Most of us are used to calling our home loan a mortgage, but that is not an accurate definition of the term. A mortgage is not a loan, and it is not something that a lender gives you.
It is a security instrument you provide to the lender, a document that protects the lender’s interests in your property.
How does a mortgage work?
- There are two sides to a mortgage. You are a mortgagee or borrower, and the lender is a mortgagee.
- The mortgage document creates a lien on the property, which serves as a loan guarantee for the debt. The lien is recorded in public records, probably in your courtroom.
- The ownership cannot be transferred to someone else until you have paid the debt to release the lien.
- Even if your loan is secured by a mortgage, you still have full assets. No one else has ownership.
- A mortgage gives the lender the right to sell the secured property to repay if you do not pay the debt. The sales process is called overdraft.
- When a mortgage is used for security, the extent of the repayment must usually progress through the court system. This type of foreclosure is called foreclosure.
Deed of Trust
More than half of the states in the United States use mortgages as collateral. Other states use the trust that serves the same purpose, but with a few important differences.
- True trust is a special type of business that is recorded in public records, where everyone is told that there is a lien on your property.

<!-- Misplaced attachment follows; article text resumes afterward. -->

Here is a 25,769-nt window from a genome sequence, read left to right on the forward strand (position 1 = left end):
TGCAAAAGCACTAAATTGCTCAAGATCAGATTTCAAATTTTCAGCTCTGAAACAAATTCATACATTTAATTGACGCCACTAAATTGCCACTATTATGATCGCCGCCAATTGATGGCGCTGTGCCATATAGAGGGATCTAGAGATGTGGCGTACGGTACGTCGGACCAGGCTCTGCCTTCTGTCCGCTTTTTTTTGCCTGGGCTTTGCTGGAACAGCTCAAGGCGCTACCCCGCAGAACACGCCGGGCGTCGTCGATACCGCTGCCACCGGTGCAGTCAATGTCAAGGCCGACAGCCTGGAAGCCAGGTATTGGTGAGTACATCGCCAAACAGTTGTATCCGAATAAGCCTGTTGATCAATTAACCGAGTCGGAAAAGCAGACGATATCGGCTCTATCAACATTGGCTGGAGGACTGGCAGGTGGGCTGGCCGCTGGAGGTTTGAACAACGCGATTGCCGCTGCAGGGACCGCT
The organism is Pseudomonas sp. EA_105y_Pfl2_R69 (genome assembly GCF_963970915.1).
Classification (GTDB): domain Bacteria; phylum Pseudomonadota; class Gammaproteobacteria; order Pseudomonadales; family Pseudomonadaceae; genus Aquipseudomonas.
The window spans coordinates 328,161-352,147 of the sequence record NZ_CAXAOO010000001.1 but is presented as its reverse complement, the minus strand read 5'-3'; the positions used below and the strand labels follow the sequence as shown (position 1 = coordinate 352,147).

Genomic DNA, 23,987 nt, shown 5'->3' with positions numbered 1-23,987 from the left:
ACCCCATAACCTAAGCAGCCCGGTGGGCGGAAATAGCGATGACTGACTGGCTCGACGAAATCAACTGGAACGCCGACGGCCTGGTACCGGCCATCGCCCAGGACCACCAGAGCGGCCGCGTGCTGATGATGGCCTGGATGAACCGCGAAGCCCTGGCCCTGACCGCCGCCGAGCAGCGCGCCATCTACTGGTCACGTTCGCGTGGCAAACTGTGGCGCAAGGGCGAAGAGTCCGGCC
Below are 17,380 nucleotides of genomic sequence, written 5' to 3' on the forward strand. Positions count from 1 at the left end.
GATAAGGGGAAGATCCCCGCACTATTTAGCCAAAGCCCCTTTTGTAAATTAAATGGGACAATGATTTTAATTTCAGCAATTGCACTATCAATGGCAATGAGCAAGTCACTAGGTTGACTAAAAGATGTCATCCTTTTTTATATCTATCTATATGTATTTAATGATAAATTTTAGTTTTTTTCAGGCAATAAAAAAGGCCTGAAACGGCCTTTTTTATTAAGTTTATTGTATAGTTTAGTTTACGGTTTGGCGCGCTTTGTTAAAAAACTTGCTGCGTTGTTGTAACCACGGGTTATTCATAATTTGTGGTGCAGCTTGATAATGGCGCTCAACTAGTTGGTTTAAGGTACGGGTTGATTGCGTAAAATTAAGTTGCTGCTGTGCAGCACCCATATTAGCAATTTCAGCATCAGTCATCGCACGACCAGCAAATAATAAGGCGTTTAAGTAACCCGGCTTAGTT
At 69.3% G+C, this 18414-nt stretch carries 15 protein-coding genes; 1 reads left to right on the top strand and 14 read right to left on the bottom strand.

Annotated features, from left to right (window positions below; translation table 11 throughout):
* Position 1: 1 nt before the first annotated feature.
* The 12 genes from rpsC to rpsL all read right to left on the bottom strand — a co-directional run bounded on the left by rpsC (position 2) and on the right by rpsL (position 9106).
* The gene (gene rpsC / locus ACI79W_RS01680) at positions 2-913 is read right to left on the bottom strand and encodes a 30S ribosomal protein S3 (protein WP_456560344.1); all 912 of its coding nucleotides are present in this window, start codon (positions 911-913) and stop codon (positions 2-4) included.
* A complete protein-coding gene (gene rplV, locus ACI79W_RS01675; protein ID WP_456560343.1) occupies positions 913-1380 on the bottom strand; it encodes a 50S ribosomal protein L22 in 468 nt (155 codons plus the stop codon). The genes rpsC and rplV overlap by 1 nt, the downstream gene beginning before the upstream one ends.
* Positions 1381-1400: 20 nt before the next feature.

- The trust certificate includes three parties. You are the creditor, the beneficiary is the beneficiary, and the third party is the creditor – someone who holds a temporary (but not full) title until the pledge is paid.
- The trustee should be a neutral third party, someone who will dislike neither you nor the lender if the problems escalate. In some states, attorneys act as trustees, and in other cases, insurance companies often provide the service.
- The commissioner cannot take your property for no reason – there are documents protecting it.
- True trust is canceled when the debt is repaid.
Differences between a mortgage and a trust
The differences between a mortgage and a trust only affect home buyers when foreclosure is a problem, as the trustee has the authority to sell the home if your loan becomes the default. The lender must provide confidential proof of delinquency and ask the trustee to initiate foreclosure proceedings.
The trustee must move forward as permitted by law and as dictated by your trust, but this process bypasses the court system, making it a much faster and cheaper way to stop the lender.
You cannot choose how your loan is secured, it is determined by where you live, but it is important to understand the type of pledge that provides debt for your home.